Four teens in Seattle are defined by the labels that everyone, including themselves, applies to them: Peter the perfect athlete, Eliza the slut, Andy the slacker, and Anita the straight A nerd.
But then, with a blue sparkle in the night sky, everything changes.
I approached this book with a great deal of scepticism and low expectations. The synopsis seemed a bit much: bad teenage drama, love triangles, stereotypes, and an apocalyptic asteroid hitting the earth. Seriously. And, as usual, I was totally wrong.
The story is told from four POVs, so I was sure I would never keep everything straight. (It is easy to confuse me). Well, wrong again. The novel is incredibly well written; the four points of view has overlap enough to keep the story flowing, but not enough to be repetitive or boring. Because each character is so different, they are easy to keep straight. Author Tommy Wallach has written four very distinct individuals.
The characters move from being the typical high school senior stereotypes to living, breathing teens, with aspirations and disappointments and humanity. Wallach takes the All-American boy Peter and gives him depth and purpose. While he is still a bit goody-goody for my taste, Peter changes from the cardboard cut-out doing what is expected, to a young man with drive and purpose, with the recognition that not all victories are equal.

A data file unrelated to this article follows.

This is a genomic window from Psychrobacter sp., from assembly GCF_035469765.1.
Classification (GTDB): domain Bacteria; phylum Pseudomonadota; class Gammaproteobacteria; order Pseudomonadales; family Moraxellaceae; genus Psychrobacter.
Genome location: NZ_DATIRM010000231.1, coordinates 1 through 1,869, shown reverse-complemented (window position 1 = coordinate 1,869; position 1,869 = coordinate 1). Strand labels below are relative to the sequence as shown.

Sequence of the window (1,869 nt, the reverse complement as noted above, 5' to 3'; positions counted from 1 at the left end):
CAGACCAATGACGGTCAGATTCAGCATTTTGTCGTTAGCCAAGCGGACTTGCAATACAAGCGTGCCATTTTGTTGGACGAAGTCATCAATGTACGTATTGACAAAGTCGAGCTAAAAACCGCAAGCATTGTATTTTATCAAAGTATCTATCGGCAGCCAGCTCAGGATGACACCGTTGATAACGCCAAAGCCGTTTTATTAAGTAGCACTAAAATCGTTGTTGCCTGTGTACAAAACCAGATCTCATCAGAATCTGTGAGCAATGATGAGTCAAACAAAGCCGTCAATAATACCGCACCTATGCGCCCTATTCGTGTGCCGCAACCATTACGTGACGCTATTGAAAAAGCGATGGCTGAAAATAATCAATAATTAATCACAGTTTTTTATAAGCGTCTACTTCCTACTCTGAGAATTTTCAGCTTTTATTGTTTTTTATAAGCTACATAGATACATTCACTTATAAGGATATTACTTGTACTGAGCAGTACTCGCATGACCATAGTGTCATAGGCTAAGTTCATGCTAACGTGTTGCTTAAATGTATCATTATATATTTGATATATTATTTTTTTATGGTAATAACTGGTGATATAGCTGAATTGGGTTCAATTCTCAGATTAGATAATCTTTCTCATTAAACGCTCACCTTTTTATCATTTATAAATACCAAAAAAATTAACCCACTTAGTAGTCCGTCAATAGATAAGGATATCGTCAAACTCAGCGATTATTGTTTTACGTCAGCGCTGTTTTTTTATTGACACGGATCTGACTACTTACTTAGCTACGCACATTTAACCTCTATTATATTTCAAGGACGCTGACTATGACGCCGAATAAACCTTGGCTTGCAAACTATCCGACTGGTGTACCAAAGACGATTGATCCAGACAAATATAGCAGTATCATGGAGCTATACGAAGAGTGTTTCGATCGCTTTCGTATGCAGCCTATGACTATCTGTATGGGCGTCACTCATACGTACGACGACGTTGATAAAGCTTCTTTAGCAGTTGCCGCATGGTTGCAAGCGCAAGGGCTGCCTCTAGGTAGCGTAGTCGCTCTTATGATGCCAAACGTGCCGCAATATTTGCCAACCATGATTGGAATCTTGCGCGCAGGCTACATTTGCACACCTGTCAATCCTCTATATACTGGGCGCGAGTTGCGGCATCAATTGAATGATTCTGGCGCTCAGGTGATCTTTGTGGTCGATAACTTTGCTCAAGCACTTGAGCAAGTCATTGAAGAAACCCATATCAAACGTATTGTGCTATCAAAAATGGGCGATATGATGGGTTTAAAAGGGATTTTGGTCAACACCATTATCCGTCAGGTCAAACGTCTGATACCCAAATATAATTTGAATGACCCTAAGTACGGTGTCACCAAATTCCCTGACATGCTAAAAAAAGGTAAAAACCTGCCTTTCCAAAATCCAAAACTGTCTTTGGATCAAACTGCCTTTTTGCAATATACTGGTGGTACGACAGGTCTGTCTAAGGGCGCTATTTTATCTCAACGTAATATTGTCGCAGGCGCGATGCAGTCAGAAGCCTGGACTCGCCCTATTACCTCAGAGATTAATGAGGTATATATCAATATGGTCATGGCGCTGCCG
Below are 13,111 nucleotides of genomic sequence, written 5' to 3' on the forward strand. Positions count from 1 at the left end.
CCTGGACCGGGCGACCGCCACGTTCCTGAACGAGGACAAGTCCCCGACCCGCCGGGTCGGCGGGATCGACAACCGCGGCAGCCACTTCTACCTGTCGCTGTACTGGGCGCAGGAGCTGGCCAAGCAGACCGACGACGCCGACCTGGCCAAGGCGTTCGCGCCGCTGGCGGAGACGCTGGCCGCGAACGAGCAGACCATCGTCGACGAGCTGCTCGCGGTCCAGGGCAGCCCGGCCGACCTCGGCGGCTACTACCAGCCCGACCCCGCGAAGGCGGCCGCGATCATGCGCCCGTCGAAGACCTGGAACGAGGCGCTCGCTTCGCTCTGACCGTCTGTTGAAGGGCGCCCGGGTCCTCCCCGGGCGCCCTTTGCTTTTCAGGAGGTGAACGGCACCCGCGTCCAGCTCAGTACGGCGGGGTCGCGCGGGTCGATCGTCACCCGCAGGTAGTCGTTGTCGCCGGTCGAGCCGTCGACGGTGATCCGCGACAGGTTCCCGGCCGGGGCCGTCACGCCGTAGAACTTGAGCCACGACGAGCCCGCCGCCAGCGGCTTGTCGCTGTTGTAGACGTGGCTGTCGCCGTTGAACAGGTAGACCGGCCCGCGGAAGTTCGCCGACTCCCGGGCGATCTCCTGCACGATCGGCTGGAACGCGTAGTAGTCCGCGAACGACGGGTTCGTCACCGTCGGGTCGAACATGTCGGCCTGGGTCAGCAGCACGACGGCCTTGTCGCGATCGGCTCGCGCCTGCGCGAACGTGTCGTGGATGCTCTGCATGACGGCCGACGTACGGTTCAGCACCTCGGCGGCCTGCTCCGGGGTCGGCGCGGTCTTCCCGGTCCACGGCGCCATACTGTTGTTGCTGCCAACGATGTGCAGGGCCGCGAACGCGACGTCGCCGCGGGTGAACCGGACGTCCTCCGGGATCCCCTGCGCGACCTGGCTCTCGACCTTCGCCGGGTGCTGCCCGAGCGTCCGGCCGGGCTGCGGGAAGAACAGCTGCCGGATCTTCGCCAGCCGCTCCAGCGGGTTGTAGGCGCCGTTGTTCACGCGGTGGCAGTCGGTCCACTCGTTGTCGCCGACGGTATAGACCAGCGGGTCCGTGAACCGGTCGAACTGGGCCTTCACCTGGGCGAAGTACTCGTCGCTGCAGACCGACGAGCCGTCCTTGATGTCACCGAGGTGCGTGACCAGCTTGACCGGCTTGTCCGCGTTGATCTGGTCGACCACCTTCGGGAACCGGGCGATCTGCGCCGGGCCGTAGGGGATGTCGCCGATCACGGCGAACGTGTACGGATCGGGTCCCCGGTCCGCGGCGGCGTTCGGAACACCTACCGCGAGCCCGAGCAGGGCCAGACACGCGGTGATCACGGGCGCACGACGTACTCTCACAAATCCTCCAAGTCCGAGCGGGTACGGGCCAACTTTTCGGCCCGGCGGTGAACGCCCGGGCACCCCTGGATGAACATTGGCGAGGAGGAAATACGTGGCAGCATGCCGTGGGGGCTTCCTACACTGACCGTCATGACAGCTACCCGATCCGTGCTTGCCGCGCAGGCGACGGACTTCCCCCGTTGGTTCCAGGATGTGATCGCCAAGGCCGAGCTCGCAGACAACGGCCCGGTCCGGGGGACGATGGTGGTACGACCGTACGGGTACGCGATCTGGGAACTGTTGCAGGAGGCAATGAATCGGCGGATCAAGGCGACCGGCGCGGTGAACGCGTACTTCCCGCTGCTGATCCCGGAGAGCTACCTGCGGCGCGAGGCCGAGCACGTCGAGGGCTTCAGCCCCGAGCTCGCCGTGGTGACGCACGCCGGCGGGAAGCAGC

Eliza moves from a lost girl with few friends, sleeping with different boys to fulfill an unfairly applied label (she decides to embrace it, rather than hide from it), to someone looking to connect with her peers, and document the last days of earth them.
Andy realizes that his plan to spend his life coasting and doing as little as possible is not what he actually wants. And Anita finally finds the courage to break from her over controlling parents, and follow her dreams. It may not make a difference in the end, but she needs to know she tried.
In short, they each make the choice of how they want to live, when faced with the realization that their time on earth is not only limited, but they know when it will end. This book is not actually about the end of the world, however, it is about humanity in all its endless varieties. Will life be a Pyrrhic victory? What truly matters?
The novel is thought-provoking and honest, alarming, reflective and insightful. Wallach presents and examines many different philosophies without judgement, but lets the characters and reader explore the ideas organically. The characters make good decisions and bad decisions, in short, they are fairly typical teens. Unlike in many YA novels, the parents are dealt with realistically, although they are on the fringes of the story. The ending is absolutely perfect; as with life, there are loose ends that don’t always get tied.
The story deals with some tough scenarios including sex, drugs, violence, and death. It is definitely a YA book, but the themes are quite mature.
We All Looked Up was published March 24th 2015 by Simon & Schuster Books for Young Readers.